2020 Toyota 4Runner: 5 Pros and 4 Cons

2020 Toyota 4Runner: 5 Pros and 4 Cons

The Toyota 4Runner is an old-school, off-road SUV. Among its few direct competitors are the Jeep Wrangler Unlimited and Jeep Grand Cherokee. Boasting serious built-in adventure prowess and room inside for the whole family, the 4Runner stands out. In some ways, however, old-school is starting to feel a little outdated, especially when it comes to the powertrain and fuel economy figures.

Looking for a top-to-bottom evaluation of the 4Runner? Read Cars.com’s Jennifer Geiger’s full review through the related link above. For the short list of hits and misses, here are the pros and cons of the 2020 Toyota 4Runner:


  1. Off-Road Optimized
    It’s pretty evident just by looking at it: The Toyota 4Runner is made to go off-road. A part-time four-wheel-drive system, selectable locking rear differential and two-speed transfer case with Low range are all standard on the TRD Pro trim, which is especially optimized for adventure. The Crawl Control electronic traction control system and Active Traction Control system are also standard on the TRD Pro. So is Toyota’s Multi-Terrain Select traction control system, which has settings that can be adjusted based on the terrain — dirt, sand, rock, snow and more.

2020 Toyota 4Runner TRD Pro
Cars.com photo by Christian Lantry

  1. Good in Bad Conditions
    An added perk of the 4Runner’s off-road chops is that it handles bad weather and poor road conditions well. The tall driving position helps visibility in snow or sleet. The SUV also deals well with slick road conditions. On sunny weather days, its soft suspension can carry you over speed bumps and potholes without too much jostling.
  2. More Standard Safety
    The Toyota Safety Sense-P suite of driver assistance and safety technology is standard on the 4Runner, which took a while to catch up to other Toyota vehicles in this area. The package features automatic emergency braking, lane departure and sway warnings, automatic high-beam headlights and adaptive cruise control.
  3. Modernized Tech
    Another area where the 4Runner needed to play catch up is tech, which is greatly improved for 2020. An 8-inch multimedia touchscreen replaces last year’s 6.1-inch screen. Also, Apple CarPlay and Android Auto are newly standard, making this one of the last Toyota vehicles to adopt smartphone integration systems. The multimedia system as a whole seems intuitive and easy to use.

2020 Toyota 4Runner TRD Pro
Cars.com photo by Christian Lantry

  1. Roomy Interior
    The 4Runner is really big on the inside. It has room for five or seven passengers in either two- or three-row seating configurations. In the two-row version, three car seats can fit across the bench, which is unusual for SUVs. (Read the full 4Runner Car Seat Check here.) In the cargo area, a sliding cargo deck can support up to 440 pounds for easier access to heavy items. The rear window can also be lowered to access cargo without opening the liftgate. There’s 47.2 cubic feet of space behind the back row, but if you fold down the 60/40-split seats, you get an amazing 89.7 cubic feet in the non-TRD Pro versions.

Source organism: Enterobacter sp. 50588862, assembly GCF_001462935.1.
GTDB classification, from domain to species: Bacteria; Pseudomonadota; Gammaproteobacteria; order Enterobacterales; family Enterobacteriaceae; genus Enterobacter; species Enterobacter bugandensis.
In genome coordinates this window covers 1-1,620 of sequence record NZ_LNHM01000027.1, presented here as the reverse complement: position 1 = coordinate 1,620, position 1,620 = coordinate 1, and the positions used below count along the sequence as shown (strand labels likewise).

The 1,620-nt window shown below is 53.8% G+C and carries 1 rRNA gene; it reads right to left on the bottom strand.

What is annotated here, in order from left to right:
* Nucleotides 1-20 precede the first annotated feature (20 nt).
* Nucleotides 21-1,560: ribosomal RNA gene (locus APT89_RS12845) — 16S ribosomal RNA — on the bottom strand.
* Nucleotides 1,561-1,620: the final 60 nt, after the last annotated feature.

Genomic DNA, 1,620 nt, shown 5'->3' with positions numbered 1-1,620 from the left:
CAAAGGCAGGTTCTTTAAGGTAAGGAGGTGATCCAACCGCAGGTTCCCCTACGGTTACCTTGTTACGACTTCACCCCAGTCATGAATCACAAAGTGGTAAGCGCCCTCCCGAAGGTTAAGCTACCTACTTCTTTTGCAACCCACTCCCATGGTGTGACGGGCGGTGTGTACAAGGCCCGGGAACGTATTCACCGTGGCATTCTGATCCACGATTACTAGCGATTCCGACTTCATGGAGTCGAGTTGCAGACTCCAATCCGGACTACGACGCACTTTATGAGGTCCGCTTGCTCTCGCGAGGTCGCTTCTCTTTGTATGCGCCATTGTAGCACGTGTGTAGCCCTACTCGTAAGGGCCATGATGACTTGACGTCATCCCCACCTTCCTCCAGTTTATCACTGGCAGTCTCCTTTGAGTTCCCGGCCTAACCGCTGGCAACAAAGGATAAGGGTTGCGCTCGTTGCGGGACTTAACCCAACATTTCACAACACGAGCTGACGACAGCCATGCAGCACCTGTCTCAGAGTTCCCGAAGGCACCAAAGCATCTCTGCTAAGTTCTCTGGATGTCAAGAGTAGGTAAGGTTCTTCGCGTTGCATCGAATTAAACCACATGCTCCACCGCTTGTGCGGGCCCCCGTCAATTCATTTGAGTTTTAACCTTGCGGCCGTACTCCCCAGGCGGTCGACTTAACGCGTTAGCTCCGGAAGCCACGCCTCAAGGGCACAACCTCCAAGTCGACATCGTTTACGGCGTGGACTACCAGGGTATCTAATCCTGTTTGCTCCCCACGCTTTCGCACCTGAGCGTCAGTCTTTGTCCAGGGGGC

More From Cars.com:

Shopping for a 2020 Toyota 4Runner? Research One, Here
Find a 2020 Toyota 4Runner for Sale Near You, Now
2020 Toyota 4Runner: What’s Changed
2020 Toyota 4Runner TRD Pro: 3 Things That Make It a Pro in the City
2020 Toyota 4Runner Adds Venture Edition for Your Off-Road Adventure
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2020 Toyota 4Runner TRD Pro
Cars.com photo by Brian Wong

  1. Feels Clunky on the Road
    As previously mentioned, the 4Runner is really made for off-roading, so putting it on the pavement can be awkward at best. Its standard 270-horsepower, 4.0-liter V-6 engine is slow to come to life from a stop. And on the highway, you can really feel how heavy the SUV is in its reluctance to accelerate. The five-speed automatic transmission doesn’t help that cause, either. The 4Runner has a fairly large turning circle, which makes it quite difficult to park. It also handles oddly on the road; there’s a lot of pitch and lean, which makes corners feel sloppy.
  2. Poor MPG
    Another issue created by the 4Runner’s weight and outdated five-speed transmission is EPA-estimated fuel economy figures that seem equally dated: 16/19/17 mpg city/highway/combined for the rear-wheel-drive version.
  3. Loud Exhaust
    If you insist on having a 4Runner for mostly on-road use, the exhaust may seem quite loud. The TRD Pro’s cat-back exhaust is supposed to put out a powerful growl; in reality, it sounds more like a groan.

2020 Toyota 4Runner TRD Pro
Cars.com photo by Brian Wong

  1. Tall Ground Clearance
    With most vehicles, we often note whether it will accommodate taller passengers and drivers, but with the 4Runner, it’s shorter drivers who should beware. The 9.6 inches of ground clearance make for a step-in height that may feel too tall for comfort. Kids especially may have a hard time climbing up into the backseat.

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